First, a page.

The age of the entrepreneur's sage

By Donna McIntyre

The barriers to starting your own business have come down, says Jack Delosa.
The barriers to starting your own business have come down, says Jack Delosa.

Ask Jack Delosa, self-made millionaire and Australia's leading entrepreneur under 30, the main reason start-up businesses don't succeed and his answer is succinct.

They don't focus.

"It's called the entrepreneur's curse. As entrepreneurs we love to pursue opportunity, that's what makes us who we are. But we often pursue too much opportunity and spread ourselves too thin."

Dubbed the young Aussie millionaire who didn't finish uni, 27-year-old Delosa is now a serial entrepreneur and consultant for brands such as Virgin and Microsoft. He heads The Entourage, which is Australia's largest educator of entrepreneurs under age 40 and MBE Education, which helps small and medium-sized businesses raise money from investors, and sell their businesses.

Delosa was in Auckland to promote his new book, Unprofessional, about strategies to help entrepreneurs succeed in business.

But Delosa's story isn't one of overnight success; he learned by trial and error after dropping out of law-commerce studies at university in Melbourne. He viewed his first business attempts as his apprenticeship, aware he might not succeed.

After a bumpy start, he and his partners changed their business model and climbed out of trouble.

Does he think failure is part of the learning curve for entrepreneurs?

"I don't think it has to happen. 37signals is a US company where a couple of entrepreneurs teamed up to develop a software company and they succeeded on their first attempt; I've got friends who succeeded on their first go.

"However, they are the minority, and this is why we created The Entourage; historically there has been nowhere to go to learn business skills from people with been-there, done-that experience. Harvard won't teach how to start a business so that has meant the most viable and effective training programmes for entrepreneurs is to go out and try. And often you learn through trial and error. And often there's a lot of errors.

"The barriers of going into business have come down; if you wanted to go into business 50 years ago you needed a factory, staff, product and machinery. Business was a game reserved for the wealthy. What we are seeing now is the age of the entrepreneur where anybody with a good idea, tenacity and the courage to get started can launch an idea and test it for under $5000.

"One of the things I talk about is the importance of failing fast. Recognise that, yes, you will make mistakes, you might have a business or two that fails. Be okay with that and recognise that's a likely stepping stone on the path to success."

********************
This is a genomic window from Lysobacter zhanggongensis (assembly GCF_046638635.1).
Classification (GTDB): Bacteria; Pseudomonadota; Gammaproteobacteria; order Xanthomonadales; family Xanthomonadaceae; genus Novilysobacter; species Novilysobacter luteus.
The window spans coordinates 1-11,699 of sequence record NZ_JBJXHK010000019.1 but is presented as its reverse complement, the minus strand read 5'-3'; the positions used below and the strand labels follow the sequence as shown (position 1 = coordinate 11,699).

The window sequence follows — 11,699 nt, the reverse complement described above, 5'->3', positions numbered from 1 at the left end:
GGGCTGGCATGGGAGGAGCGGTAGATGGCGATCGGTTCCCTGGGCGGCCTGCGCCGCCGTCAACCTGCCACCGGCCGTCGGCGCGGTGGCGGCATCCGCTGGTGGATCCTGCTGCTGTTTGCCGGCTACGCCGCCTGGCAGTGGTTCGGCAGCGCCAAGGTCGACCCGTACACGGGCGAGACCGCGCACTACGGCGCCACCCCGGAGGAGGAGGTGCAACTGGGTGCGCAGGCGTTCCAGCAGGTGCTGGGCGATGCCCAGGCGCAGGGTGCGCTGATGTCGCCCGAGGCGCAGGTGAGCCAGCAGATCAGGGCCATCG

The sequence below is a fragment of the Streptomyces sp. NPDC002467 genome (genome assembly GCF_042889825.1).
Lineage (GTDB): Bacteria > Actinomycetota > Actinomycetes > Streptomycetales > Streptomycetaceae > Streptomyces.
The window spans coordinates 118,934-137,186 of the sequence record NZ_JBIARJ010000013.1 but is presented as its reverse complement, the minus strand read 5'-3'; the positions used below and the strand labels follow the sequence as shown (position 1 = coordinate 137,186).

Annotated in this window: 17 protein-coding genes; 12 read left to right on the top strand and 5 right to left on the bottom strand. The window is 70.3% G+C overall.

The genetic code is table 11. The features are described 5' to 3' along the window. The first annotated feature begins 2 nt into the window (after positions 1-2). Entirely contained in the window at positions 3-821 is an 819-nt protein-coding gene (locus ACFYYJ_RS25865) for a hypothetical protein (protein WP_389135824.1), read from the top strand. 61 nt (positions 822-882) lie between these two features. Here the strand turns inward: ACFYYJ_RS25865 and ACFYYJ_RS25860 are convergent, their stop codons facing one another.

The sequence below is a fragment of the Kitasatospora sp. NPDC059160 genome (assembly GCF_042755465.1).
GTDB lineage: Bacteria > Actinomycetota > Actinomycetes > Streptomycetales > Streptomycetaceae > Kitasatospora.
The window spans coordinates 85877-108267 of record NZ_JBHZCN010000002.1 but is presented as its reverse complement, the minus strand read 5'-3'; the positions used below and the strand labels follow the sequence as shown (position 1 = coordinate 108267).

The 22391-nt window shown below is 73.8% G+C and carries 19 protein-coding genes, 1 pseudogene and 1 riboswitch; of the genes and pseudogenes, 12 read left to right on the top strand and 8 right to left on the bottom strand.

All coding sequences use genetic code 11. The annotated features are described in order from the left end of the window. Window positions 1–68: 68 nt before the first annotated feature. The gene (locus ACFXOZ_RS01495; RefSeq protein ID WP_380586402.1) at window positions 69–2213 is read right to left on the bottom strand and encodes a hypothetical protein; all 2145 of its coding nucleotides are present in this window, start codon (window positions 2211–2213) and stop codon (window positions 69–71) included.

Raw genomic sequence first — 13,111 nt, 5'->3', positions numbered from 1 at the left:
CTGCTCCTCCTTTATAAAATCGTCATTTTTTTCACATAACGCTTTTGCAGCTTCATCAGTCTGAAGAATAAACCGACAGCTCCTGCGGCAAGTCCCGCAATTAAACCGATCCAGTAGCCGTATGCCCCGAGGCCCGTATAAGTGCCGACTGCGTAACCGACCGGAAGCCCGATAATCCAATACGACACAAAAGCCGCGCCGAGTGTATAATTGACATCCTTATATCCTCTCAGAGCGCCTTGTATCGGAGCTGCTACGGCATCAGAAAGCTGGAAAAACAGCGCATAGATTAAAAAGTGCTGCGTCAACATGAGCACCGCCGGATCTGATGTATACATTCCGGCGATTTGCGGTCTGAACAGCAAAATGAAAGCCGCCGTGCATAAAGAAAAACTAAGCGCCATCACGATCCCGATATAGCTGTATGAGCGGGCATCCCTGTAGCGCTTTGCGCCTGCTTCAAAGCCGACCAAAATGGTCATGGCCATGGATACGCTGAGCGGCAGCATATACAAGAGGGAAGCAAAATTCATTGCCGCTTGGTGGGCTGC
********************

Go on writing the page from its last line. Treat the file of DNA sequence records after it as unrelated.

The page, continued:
But how does an entrepreneur know when to ditch a business idea? "Some people quit too early and some quit too late," he says. "It is completely subjective and completely context and case dependent. Find people with experience. Give them a warts-and-all overview of where you're at, and where the business is at and seek their advice as to whether there is anything you can do to make the business successful or whether you need to move on."

Again, he says the reason businesses flop is that they don't focus. They don't research their market and refine their product or service. He says the critical success factor to ensure a business gets traction is finding "the hungry crowd" - genuine market demand.

"Once you have that captive market, it is time to knuckle down and focus on doing one thing well.

"Become the best in the world. Until one product is profiting $10,000 a month, don't introduce another product. Until your business is profiting a million dollars a year, don't introduce another business."

Delosa says his exposure to business started when he was a child. "I was always told that my success would come of two things, inspiration or desperation and I like hearing that because I had a lot of both."

Desperation came when his parents lost Government funding for their organisation which trained and found employment for long-term unemployed youth. He says the experience taught him that when things get hard, you have to see past the challenges and move forward.

"I was lucky in that I had seen a couple of examples and studied entrepreneurs from the age of about 16 so I recognised that you didn't need to follow the traditional career model to be successful.

"The main commonality I have found between highly successful entrepreneurs is that they all did it differently in a way which worked for them. You have your star entrepreneur like Richard Branson, who is a good creator. You have your accumulator entrepreneur like Warren Buffett. And then you have an inventor product-type entrepreneur like Steve Jobs who did it in a way that is suitable for his personality."

With The Entourage, he is working at changing the education system for young entrepreneurs.

"We just had one of our graduates sell a portion of their business to a valuation of $50 million after starting on their kitchen table with us four years ago."

He wants The Entourage model to be the best entrepreneurial educator in the world. "We now plan to go to New Zealand, the US and Asia."

- NZ Herald

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